Chen Guangcheng-NYU Dispute Gets Chinese Spy Twist

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Photo: DON EMMERT/AFP/Getty

The tale of blind Chinese dissident Chen Guangcheng already includes a dramatic escape from house arrest, a kiss for Hillary Clinton, and accusations that NYU is pushing him out due to its cozy relationship with China. Now it also involves a spying angle, as Reuters reports that an iPad and iPhone presented to Guangcheng and his wife by supporters when they first arrived in New York contained spyware. Supposedly NYU technicians found secret, password-protected software that allowed a third party to connect to the device's GPS system and backup the contents to a remote server. However, none of the parties involved can agree on whether the spyware existed, and who might have put it there.

NYU professor Jerome Cohen, who is Chen's mentor, and a second anonymous source say that the devices were a present from Heidi Cai, the wife of activist Bob Fu, in May 2012. Within a few days they were screened by NYU technicians and the spyware was detected. "These people supposedly were out to help him and they give him a kind of Trojan horse that would have enabled them to monitor his communications secretly," said Cohen. They say Chen was "furious" and "very upset" when he found out, but maintained contact with the Fu family.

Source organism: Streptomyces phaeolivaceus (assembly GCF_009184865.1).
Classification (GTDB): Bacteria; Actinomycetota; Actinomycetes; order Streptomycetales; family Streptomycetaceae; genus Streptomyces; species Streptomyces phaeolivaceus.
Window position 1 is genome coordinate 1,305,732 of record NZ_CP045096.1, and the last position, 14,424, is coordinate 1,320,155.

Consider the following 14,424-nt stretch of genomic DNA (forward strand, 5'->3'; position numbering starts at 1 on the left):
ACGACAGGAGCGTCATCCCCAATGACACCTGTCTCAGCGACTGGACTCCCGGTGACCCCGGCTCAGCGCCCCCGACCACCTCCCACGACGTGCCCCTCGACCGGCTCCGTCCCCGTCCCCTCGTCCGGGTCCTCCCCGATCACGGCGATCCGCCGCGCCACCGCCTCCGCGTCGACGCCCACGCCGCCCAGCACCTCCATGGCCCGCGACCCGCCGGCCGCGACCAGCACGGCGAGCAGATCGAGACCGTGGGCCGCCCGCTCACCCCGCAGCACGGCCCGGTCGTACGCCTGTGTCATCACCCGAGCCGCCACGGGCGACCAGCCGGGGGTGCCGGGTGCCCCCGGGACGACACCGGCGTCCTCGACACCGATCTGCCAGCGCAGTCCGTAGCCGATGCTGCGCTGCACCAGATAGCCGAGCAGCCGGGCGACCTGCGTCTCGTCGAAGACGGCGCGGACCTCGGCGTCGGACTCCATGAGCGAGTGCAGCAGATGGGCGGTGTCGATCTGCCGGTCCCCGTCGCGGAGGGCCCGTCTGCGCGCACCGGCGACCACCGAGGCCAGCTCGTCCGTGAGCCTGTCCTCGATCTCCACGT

Fu runs the Christian group ChinaAid, which supports underground churches and victims of forced abortions, and was out of the country when his wife presented the gifts. He told Reuters, "This is the first time I've heard of spyware," calling the charges "ridiculous" and "like a 007 thing." He said he talked with ChinaAid's computer technician, who activated the devices, and "my staffer is 100 percent sure that the only thing he added on the iPad was a Skype account."

Mark Corallo, a media consultant who has been working with Chen, had an entirely different version of events. He says NYU snatched Fu's gifts before Chen received them, and performed a check even though they were brand new. "None of these functions was on any of the devices provided to him by ChinaAid," he said, adding, "At least to Chen's knowledge, none of these devices was ever found to have any tracking or listening mechanisms."

So, it's unclear if the software was added by ChinaAid, spies infiltrated NYU's tech department, or the entire incident was made up. The bugged Apple equipment certainly isn't as exciting as a bowler hat knife or a ski pole gun, but what it lacks in innovation it makes up in intrigue.